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Fortress of Louisbourg National Historic Site of Canada
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Extracts of Matters of Historical Interest from "The Huissier, News For and About the Fortress of Louisbourg Heritage Presentation Staff" By The Fortress of Louisbourg Heritage Presentation Staff
(July 14, 2004)
The 1744 campaign of Captain Michel de Gannes de Falaise
by Anne Marie Lane Jonah, historian
On October 8, 1744, François Du Pont Duvivier, a Captain in the Compagnie Franches de la Marine and leader of an expedition against Annapolis Royal, recorded in his journal of the campaign, "jour malheureux, monsieur de Gannes vint me joindre à mon camp… " (unhappy day, monsieur de Gannes has come to join me at my camp) Captain Michel de Gannes de Falaise's arrival was unfortunate because he brought news that the naval support Duvivier awaited was not coming. Duvivier's superior officer, De Gannes brought orders for Duvivier to abandon his campaign and relinquish command to de Gannes. Duvivier was to return to Louisbourg and leave de Gannes and a smaller detachment to winter in Acadia and protect the Acadians from possible British action. Beyond the disappointing intelligence that de Gannes brought, the tone of Duvivier's report suggests that his arrival would have been unwelcome, even without the bad news.
These officers had both been born in Port Royal, de Gannes in 1702 and Duviver in 1705. De Gannes' father, Louis had been in the colonial service since 1687 in Canada and in Acadia since 1696. De Gannes' mother, Marguerite le Neuf de la Vallière, was the daughter of Michel, a governor of Acadia and the son of a governor of Trois Rivières, and Marie Denys, daughter of Nicolas. Marguerite was the sister of Michel le Neuf de la Vallière who lived on rue Toulouse in Louisbourg. François du Pont Dunvivier's father, François, was a lieutenant at Port Royal when he married Marie Mius d'Entremont. Her father, Jacques, and her mother, Anne de Saint Étienne de la Tour, were from seigneurial families who were among the earliest settlers of Acadia. Even so Duvivier's commandant criticized his marriage to a woman of such low birth and tried to prevent it.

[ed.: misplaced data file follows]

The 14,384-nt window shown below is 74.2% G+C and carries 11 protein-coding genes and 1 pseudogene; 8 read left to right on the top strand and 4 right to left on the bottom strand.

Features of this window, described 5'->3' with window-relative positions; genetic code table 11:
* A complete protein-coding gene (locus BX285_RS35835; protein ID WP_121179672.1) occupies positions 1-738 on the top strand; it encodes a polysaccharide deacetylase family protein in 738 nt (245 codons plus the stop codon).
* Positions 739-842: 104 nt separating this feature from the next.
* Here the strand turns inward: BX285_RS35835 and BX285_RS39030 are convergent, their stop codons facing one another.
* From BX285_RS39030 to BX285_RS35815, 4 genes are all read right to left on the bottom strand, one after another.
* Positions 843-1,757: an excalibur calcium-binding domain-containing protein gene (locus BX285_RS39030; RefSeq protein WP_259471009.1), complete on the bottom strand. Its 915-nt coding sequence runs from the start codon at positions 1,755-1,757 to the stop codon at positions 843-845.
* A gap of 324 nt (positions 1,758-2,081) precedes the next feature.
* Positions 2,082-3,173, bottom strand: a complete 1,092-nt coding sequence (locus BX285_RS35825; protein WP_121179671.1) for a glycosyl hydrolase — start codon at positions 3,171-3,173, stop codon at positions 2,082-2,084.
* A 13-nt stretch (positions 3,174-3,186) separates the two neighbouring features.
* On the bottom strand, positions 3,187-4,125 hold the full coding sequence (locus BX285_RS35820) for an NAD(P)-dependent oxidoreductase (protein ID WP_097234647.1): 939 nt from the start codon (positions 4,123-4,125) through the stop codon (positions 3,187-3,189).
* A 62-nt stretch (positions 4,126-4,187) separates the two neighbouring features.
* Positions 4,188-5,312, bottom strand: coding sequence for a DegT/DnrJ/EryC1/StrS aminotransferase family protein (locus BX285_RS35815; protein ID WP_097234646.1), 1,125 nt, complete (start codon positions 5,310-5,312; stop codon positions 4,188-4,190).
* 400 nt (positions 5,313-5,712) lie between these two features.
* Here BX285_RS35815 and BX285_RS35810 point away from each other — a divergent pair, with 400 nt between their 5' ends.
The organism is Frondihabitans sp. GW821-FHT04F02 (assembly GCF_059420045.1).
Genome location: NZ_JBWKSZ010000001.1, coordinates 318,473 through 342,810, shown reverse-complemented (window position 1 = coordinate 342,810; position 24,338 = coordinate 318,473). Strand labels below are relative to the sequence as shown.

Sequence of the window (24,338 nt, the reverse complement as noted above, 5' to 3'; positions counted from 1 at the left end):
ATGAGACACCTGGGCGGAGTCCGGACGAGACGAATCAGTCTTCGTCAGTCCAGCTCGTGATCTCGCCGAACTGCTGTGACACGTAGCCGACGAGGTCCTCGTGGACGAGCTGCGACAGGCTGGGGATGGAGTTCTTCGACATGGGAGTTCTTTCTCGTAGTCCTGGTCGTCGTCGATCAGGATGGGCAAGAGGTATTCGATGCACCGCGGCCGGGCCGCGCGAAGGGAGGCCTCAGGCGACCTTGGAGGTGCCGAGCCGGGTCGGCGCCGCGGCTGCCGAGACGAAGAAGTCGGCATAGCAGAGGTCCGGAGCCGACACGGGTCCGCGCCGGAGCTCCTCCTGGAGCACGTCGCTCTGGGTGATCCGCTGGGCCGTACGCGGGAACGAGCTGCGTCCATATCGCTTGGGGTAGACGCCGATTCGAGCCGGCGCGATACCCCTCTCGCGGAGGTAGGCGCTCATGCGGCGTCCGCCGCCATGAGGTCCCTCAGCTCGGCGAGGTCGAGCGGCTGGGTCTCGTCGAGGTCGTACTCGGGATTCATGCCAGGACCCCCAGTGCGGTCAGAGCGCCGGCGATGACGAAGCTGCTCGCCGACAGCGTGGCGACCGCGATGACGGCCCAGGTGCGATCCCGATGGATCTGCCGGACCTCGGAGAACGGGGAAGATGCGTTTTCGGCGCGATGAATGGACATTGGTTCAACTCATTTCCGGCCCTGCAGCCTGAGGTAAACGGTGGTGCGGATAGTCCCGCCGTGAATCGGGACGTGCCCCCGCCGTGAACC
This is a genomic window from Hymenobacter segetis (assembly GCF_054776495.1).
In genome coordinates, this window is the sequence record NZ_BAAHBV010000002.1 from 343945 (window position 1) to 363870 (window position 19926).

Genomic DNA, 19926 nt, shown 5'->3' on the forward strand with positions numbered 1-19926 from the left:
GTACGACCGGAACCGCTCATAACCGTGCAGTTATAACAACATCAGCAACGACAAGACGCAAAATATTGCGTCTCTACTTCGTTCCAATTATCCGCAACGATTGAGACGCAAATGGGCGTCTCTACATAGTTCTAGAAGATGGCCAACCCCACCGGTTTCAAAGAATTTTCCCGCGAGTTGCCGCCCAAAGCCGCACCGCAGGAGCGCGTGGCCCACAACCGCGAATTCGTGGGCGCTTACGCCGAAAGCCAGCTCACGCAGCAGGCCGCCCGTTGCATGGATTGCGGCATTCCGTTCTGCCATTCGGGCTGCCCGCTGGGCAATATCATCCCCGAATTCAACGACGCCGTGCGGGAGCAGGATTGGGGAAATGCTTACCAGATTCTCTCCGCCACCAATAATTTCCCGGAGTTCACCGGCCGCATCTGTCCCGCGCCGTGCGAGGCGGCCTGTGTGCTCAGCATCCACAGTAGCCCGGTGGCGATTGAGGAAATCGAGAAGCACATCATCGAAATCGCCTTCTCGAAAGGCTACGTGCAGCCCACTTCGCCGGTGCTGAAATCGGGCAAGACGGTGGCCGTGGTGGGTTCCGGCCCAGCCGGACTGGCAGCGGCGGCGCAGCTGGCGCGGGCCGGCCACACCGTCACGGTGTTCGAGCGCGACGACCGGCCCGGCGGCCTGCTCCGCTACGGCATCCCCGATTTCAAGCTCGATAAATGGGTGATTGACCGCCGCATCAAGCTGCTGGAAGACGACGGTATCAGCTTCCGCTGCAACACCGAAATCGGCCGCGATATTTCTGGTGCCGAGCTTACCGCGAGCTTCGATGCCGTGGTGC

Each officer had ties to Acadia even though they both left Port Royal as young boys after its fall in 1710. In Duvivier's account of the campaign he referred to his birth and to his relatives on his mother's side. He presented himself as an Acadian and expected support from the inhabitants. De Gannes did not mention such attachment or expectation in his brief letters to the Minister of the Marine describing his activities and defending his decisions. Duvivier chose to make much of his heritage and de Gannes did not. We know that de Gannes valued his European heritage as he went through the formalities required to have his Letter of Nobility transferred to New France. Perhaps the men valued their birthplace equally, but expressed their values differently. Perhaps the stronger attachment of Duvivier's mother to Acadia influenced that Captain's feelings. It is clear from the account that the two men analyzed the same military problem and chose completely different courses of action.
There was some
difference in status between the captain's families; Duvivier's mother had
humbler origins than de Gannes'. This difference was mitigated by the new world
complication of military members' commercial activities. Even though de Gannes
had advanced more quickly to the rank of Captain than Duvivier, Duvivier was
more successful in business, and had much more money than de Gannes by 1744, as
well as the favour of the commissaire-ordonnateur of Île Royale, François
Bigot. On two occasions Duvivier's business dealings brought him into direct
conflict with Blaise Cassaignolles, a family friend of de Gannes'. There were
family conflicts between the Du Ponts and de Gannes as well; that is a separate
It is clear that the two officers did not agree upon how the campaign should be waged. The campaign into Acadia in 1744 was undermanned and inadequately supported, but its slim chances of success were reduced to nil by the lack of cooperation between these officers. De Gannes' report to Duvivier about the lack of naval support brought the proposal from Duvivier to hire two ships at Louisbourg, one being Duvivier's, to continue the attack. In fact, Duvivier dispatched an "abitant" to Louisbourg to take the proposal to the governor without de Gannes' permission. By the time the Acadian had arrived Duquesnel was dead and Duvivier's uncle, Louis Du Pont Duchambon, was acting commandant. The ships were sent, at royal expense and Duvivier's profit, but arrived after de Gannes had led a retreat from Annapolis and had left Nova Scotia. De Gannes had denied Duvivier's request to send for ships, arguing that there were royal ships at Louisbourg that were not being sent, so it would make no sense to hire ships. De Gannes did not expect ships and so did not wait for them. By late fall 1744 he had taken his orders from Duquesnel further than intended, and withdrawn entirely from British territory. This retreat invoked, according to Duvivier, the charge from the Acadians that the French were abandoning them to slavery. De Gannes evaluated the French force, three or four hundred men, mostly natives, against a similar number of English soldiers in a fort he believed to be well built and well provisioned, and chose to retreat. Duvivier complained that the French lost the confidence of their Acadian and native allies by retreating. De Gannes could only speculate what they might have lost in an attack.